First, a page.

As you ascend the Museum of Pop Culture's central exhibit staircase and make your way to its recently opened third-floor exhibition, it's hard not to notice the long-limbed, ethereal being towering to your right. Do yourself a favor, and don't gaze directly into the violet eyes of the shadowy Enderman.
Venture farther up the steps and you'll come across another boxy being, this one with a bit more style. Sporting a checkered top in varying shades of blue above a pair of denim bottoms, the pickaxe-wielding Steve offers a friendly greeting to museum patrons as they inch toward the digital world that's come to life on the top level of MoPOP.
Each of these otherworldly encounters serve as introductory elements to the museum's Minecraft exhibition, which held its highly anticipated world premiere on October 19. The Enderman, a block-stealing, teleportation-versed fiend that attacks Minecraft players who make eye contact, and Steve, the game's first available player skin who's equal parts miner, crafter, builder, and survivor, represent a tiny yet recognizable portion of the Minecraft world which the game's users have come to know and love.
Chances are you've heard of Minecraft. Earlier this year, the 10-year-old franchise beat out Tetris as the top-selling video game of all time, so even if you don't play, you probably know someone who does. If you've landed upon this blog post, however, it's likely because you don't know too much about the game but are eager to learn more about what your partner, child, friend, or family member has become so completely enthralled with. To help you embark on that endeavor, here are five things for a Minecraft-curious individual to know:
1. A World Made of Blocks
Created in 2009 by Mojang, a Swedish video game development studio, and later acquired by Microsoft, Minecraft at its most basic level is a world made of blocks. In the three-dimensional Minecraft world, players have the freedom to build whatever they want by breaking and placing those blocks. There's no set path to take or rigid objectives to guide you. Instead, players are allowed and encouraged to use their creativity to make the game whatever they want. Sounds simple enough, right? Read on.
2. Pick Your Playstyle: Survival or Creative
In Minecraft, there are two main game modes: Survival and Creative.
In Survival mode, the goal…is to survive. Players appear in a new world and are challenged to use its resources to build shelter, find food, and craft tools to help them construct the universe they want to live in. In Survival mode, monsters, also called mobs (Minecraft lingo for mobile non-player characters), may show hostility toward you, look to steal your resources, or even attempt to kill you. It's up to you to stay alive.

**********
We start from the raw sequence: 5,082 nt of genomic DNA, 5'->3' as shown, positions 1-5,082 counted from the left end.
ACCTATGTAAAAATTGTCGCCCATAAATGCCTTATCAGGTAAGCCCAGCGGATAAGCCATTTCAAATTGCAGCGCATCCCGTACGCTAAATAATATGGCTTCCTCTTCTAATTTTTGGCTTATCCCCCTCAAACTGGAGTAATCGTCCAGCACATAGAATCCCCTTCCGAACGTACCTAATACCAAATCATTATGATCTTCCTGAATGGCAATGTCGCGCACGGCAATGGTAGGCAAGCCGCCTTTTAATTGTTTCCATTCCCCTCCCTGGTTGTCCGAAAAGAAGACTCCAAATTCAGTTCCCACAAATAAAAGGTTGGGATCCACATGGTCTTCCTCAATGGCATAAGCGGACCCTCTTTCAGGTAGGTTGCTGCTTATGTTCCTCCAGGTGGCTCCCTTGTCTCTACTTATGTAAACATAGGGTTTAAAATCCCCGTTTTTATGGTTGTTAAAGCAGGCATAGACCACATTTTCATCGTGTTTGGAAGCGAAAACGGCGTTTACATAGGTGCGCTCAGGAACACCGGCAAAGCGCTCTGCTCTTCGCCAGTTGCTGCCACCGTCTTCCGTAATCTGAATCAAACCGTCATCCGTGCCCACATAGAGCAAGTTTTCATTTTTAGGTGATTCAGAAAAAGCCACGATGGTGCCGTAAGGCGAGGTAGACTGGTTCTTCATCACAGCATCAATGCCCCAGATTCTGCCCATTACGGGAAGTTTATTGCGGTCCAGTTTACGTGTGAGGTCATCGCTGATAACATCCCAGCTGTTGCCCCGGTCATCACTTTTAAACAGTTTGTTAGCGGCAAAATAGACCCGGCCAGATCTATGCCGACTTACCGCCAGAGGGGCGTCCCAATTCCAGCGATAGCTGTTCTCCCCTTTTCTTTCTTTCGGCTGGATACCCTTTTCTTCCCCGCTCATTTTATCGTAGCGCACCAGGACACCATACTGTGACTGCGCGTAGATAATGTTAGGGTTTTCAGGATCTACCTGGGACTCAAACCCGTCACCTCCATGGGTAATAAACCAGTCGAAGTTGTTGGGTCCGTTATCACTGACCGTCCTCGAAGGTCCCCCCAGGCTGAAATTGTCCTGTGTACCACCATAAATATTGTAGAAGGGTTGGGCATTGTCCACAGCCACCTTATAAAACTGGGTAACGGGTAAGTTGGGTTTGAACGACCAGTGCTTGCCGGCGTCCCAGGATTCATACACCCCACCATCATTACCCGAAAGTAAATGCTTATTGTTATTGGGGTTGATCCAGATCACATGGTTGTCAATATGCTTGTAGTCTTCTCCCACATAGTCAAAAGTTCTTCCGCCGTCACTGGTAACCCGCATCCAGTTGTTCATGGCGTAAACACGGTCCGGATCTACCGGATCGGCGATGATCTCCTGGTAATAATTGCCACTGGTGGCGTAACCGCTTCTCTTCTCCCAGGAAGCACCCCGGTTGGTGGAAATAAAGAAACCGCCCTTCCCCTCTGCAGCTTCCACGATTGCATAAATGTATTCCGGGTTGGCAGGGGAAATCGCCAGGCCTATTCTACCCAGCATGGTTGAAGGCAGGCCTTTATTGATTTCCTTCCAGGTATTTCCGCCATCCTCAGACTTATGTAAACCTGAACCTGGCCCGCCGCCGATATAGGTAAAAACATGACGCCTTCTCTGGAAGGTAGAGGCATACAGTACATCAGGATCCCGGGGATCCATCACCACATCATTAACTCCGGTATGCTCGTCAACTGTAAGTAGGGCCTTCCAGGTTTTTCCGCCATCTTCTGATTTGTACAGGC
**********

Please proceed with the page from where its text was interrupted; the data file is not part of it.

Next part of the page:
In Creative mode, players have every building block available to them from the get-go. In this mode, you won't have to worry about mobs lurking to disrupt your creativity. Think of it as a giant sandbox, or even an unlimited set of building blocks. Placing one block at a time, you're able to build anything your mind desires. From designing fantasy castles to recreating structures from real life, Minecraft is a world with limitless possibilities.
3. More Than a Game, Minecraft is a Community
In a game with so much creative freedom, Minecraft's community of players has become one of its greatest resources when it comes to educating and entertaining users, new and experienced alike. There was no instruction manual included when Minecraft first launched, and players used trial and error to figure the game out on their own. As a result, the internet served as common ground for Minecrafters to share their success stories.
"We only created the game," says Mojang Chief Content Officer Vu Bui. "The community created the phenomenon."
Today, platforms like YouTube and Twitch have become hubs for Minecraft celebrities to share content with millions of followers. GoodTimesWithScar, a popular Minecraft creator, was on site at MoPOP for the exhibition's mid-October opening.
4. The Best Part? It’s an Educational Experience!
First and foremost, Minecraft is a game, but it also doubles as an educational tool. Lessons in math, physics, geometry, and storytelling are rooted in the game's principles, so much so that educators have adopted Minecraft as an alternative way to conduct classroom activities. Released in 2016, Minecraft: Education Edition offers project-based lesson plans that give students the opportunity to learn by problem-solving together. For students, it can generate a deeper feeling of curiosity toward learning. In turn, educators become more in tune with the way their students like to learn.
5. It Spans Beyond the Screen
Since its initial launch, Minecraft has inspired novels and comics, merchandise sales, and even new iterations of the video game as players have the ability to modify Minecraft's inner workings to give it a unique look and feel aligned to particular historic periods, cultures, or lifestyles. As Minecraft's following escalated, it started to permeate into different elements of popular culture. You may have seen or heard references to it in some of your favorite television shows, music videos, movies, and more.
Having digested the blog post to this point, hopefully it will make a bit more sense the next time you come across Minecraft in the wild. Just remember, if you ever find yourself face to face with an Enderman, you’re best advised to avert your gaze.